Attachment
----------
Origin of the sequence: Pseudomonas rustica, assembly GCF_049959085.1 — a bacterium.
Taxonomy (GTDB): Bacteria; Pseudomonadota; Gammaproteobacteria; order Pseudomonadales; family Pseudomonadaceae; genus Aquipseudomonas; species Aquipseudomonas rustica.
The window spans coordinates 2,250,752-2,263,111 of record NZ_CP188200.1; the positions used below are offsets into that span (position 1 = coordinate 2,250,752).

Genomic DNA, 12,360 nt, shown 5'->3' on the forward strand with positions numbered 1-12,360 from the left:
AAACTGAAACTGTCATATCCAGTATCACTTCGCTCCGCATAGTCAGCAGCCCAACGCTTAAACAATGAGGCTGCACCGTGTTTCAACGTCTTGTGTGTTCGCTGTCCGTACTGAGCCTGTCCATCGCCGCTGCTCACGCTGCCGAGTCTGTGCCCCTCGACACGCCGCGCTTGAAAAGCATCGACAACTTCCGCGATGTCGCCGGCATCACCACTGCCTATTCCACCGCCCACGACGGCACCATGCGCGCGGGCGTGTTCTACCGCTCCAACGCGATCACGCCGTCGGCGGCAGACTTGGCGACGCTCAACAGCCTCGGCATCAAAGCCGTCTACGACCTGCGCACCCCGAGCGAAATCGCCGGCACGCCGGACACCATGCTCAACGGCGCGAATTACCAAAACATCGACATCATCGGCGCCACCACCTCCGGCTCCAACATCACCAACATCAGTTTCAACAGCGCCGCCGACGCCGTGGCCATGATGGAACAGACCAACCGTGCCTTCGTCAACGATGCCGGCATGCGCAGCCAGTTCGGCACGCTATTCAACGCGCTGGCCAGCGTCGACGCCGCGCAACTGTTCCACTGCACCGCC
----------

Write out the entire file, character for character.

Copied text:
Origin of the sequence: Pseudomonas rustica, assembly GCF_049959085.1 — a bacterium.
Taxonomy (GTDB): Bacteria; Pseudomonadota; Gammaproteobacteria; order Pseudomonadales; family Pseudomonadaceae; genus Aquipseudomonas; species Aquipseudomonas rustica.
The window spans coordinates 2,250,752-2,263,111 of record NZ_CP188200.1; the positions used below are offsets into that span (position 1 = coordinate 2,250,752).

Genomic DNA, 12,360 nt, shown 5'->3' on the forward strand with positions numbered 1-12,360 from the left:
AAACTGAAACTGTCATATCCAGTATCACTTCGCTCCGCATAGTCAGCAGCCCAACGCTTAAACAATGAGGCTGCACCGTGTTTCAACGTCTTGTGTGTTCGCTGTCCGTACTGAGCCTGTCCATCGCCGCTGCTCACGCTGCCGAGTCTGTGCCCCTCGACACGCCGCGCTTGAAAAGCATCGACAACTTCCGCGATGTCGCCGGCATCACCACTGCCTATTCCACCGCCCACGACGGCACCATGCGCGCGGGCGTGTTCTACCGCTCCAACGCGATCACGCCGTCGGCGGCAGACTTGGCGACGCTCAACAGCCTCGGCATCAAAGCCGTCTACGACCTGCGCACCCCGAGCGAAATCGCCGGCACGCCGGACACCATGCTCAACGGCGCGAATTACCAAAACATCGACATCATCGGCGCCACCACCTCCGGCTCCAACATCACCAACATCAGTTTCAACAGCGCCGCCGACGCCGTGGCCATGATGGAACAGACCAACCGTGCCTTCGTCAACGATGCCGGCATGCGCAGCCAGTTCGGCACGCTATTCAACGCGCTGGCCAGCGTCGACGCCGCGCAACTGTTCCACTGCACCGCC